Being Spiritual, But Not Relgious

A friend recently described himself to me as “spiritual but not religious.”  Having grown up fairly immersed in the richness of Orthodoxy, I’ve always been fascinated by the idea that you can believe in God in some sort of nonspecific way.   


But my friend had interesting reasons for his beliefs and, because he’s far from the only young adult who thinks that way, they’re worth considering.  


He explained that he believes there is a higher power; he’s sure of it, in fact.  But he also feels that he has never been moved by any religious experience.  If anything, religion leaves him feeling like an outsider.


As I said, this belief isn’t unique; I’ve had this conversation with many friends over the years, and it’s fascinating to hear why they choose not to belong to a religious organization or church.  Their choice almost always stems from their perception that religions get in the way of spiritual experience.  


In short, people avoid organized religion because they don’t find God there.  


I mean, I get it.  I have those moments, too.


I don’t have a profound experience every time I participate in Liturgy.  Sometimes I’m simply sitting through the service, bored out of my mind.  And I see how those moments, when you think everyone around you is experiencing something incredible and special and you’re the only one who isn’t, can make you think you are doing religion wrong.  


I have those moments of doubt.


I’m really just an average Orthodox Christian.  I go to Liturgy on Sundays, I try to be active in the Church, but I sometimes struggle with my normalness.  There are times where I think that the immense faith I see in other people means that I’m not experiencing my faith deeply enough.  


I don’t get worked up by Byzantine chant in the way that some people do.  I’m not moved by the smell of incense the way that some people are.  


It makes me think that I’m doing something wrong.  And that fills me with doubt.


Should I be having a profound experience every time I set foot in a Church?


It would be nice if I did. It would be very reassuring to me if I had the sort of spiritually fulfilling moments other talk about, as often as they seem to have them.  Then, maybe, I would know for certain that I was on the right path.  


But I don’t.  And I struggle to remember that the way I experience my faith isn’t always going to look the same as it does in other people.  


My sisters and I were in Cyprus a couple of years ago, as part of Ionian Village’s young adult trip Spiritual Odyssey; it’s awesome, go.  We went to this beautiful little chapel in the mountains.  It was pretty much in the middle of nowhere, on a perfectly clear afternoon.  The moment was peaceful and the chapel was filled with stunning iconography.  It was beautiful but I’ll admit, I appreciated it more as art than anything else.  It didn’t inspire a religious experience.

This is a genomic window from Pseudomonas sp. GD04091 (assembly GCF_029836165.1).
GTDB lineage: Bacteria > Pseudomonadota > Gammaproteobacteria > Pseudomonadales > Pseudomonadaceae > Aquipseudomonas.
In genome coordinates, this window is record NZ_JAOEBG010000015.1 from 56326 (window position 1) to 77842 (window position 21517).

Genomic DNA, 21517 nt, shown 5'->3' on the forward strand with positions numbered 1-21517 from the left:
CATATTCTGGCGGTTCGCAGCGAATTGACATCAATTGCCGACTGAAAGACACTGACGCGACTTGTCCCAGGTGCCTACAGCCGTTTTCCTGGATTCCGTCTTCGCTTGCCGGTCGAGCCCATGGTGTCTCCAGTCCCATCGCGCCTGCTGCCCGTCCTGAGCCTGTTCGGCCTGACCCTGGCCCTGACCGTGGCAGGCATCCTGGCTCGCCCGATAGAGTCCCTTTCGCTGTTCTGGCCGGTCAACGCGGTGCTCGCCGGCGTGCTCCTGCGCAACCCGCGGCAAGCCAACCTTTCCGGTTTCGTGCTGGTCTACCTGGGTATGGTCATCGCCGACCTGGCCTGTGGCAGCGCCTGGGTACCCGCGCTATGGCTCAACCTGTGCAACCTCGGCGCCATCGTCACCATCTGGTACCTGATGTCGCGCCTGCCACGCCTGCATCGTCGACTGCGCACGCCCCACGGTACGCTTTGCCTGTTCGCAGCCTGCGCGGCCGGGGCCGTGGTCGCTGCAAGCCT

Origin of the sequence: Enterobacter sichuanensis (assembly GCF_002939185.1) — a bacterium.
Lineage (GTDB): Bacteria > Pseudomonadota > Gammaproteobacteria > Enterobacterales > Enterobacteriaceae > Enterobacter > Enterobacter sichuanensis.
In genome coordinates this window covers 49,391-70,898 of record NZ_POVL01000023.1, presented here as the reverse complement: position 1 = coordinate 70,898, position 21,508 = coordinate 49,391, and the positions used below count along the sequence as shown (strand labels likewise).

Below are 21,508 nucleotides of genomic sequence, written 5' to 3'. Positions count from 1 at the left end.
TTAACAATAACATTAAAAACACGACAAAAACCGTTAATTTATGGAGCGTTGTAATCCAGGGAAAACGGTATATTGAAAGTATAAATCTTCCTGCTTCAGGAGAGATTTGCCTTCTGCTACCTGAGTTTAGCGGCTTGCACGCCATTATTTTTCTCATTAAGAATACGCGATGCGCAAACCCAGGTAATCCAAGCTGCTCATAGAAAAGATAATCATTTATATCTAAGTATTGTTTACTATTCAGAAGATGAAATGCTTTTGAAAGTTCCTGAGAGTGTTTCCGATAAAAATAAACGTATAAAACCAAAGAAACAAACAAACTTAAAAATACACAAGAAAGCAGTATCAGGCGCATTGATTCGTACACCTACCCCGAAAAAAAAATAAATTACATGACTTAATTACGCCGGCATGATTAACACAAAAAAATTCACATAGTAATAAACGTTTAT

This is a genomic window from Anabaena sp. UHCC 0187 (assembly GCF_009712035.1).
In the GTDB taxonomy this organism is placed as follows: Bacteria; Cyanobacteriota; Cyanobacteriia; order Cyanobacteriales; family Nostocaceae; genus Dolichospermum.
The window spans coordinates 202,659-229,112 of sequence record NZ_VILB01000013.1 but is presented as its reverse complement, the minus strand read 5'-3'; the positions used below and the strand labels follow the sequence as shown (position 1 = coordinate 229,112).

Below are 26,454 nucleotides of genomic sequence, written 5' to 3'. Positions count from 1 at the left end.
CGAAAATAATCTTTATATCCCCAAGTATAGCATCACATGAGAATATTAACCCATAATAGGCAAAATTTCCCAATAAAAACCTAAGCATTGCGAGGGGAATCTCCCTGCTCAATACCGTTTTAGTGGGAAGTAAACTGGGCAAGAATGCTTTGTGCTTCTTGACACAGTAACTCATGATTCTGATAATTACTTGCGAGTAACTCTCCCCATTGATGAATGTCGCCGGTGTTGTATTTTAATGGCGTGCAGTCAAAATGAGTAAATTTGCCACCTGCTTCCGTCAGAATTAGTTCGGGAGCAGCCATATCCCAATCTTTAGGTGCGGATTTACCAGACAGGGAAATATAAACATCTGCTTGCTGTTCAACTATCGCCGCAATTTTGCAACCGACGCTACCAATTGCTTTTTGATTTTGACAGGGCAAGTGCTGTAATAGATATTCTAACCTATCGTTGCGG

One of the icons included a bunch of fish that looked like they belonged in a Dr. Seuss book.  When my sisters as I saw that, we shared a quiet smile.  And in that moment, something clicked in my heart.  God was there, in that remote chapel, just like He was there in my bedroom while I flipped through the pages of my Dr. Seuss books.  


It was silly, it was fun, it was weird.  And it was exceptionally beautiful.  


Even if it wasn’t what you would think a profound spiritual experience should look like.  


Like many young adults, I will always have my moments of doubt. Moments where I think it would be much easier to say that I was spiritual and not religious.  Moments where I would like to be able to pick and choose what parts of Orthodoxy I like and make sense to me, and which parts I struggle with.  Moments when I worry that I’m not “doing it right,” that I’m somehow the only one struggling.


But the struggle defines my faith.  It shapes, and even strengthens it.


This struggle is often resolved in unexpected ways.  I may not always find comfort in ways that we immediately associate with piety.  At times, I find it easier to see God in a beautiful sunset than in Church architecture or hymnography.  Just as we all speak different languages, our hearts may be touched by different kinds of experiences.  


But I disagree with my friend who’s spiritual and not religious.  Even if I’m not always fully connected with the Liturgy, I know that the God we worship in Liturgy is the same God who made the mountains, the same God who paints the sky every sunrise.  And it’s the same God who made me and my sisters smile in that chapel, by reminding us of a piece of our childhood.


By reminding us that He truly is “present in all places and filling all things.”


Some people experience God outside of Church, and that pushes them away from religion.  I experience God outside of Church and am reassured that we worship God, who entered the world and fills every bit of it with Himself.  I have to be religious precisely because I’m spiritual.


I understand why my friends identify as “spiritual, but not religious;” in fact, I share their experience.  But I interpret that experience in a totally different way.  I couldn’t fully appreciate the world without the Church.


Even if I don’t always experience Christ like everyone else does.  



Charissa is a Young Adult Ministries Coordinator for Y2AM.  Charissa grew up in Salt Lake City, Utah where she studied political science at the University of Utah.  She enjoys sunshine, the mountains and snowcones.  Charissa currently lives in New York City.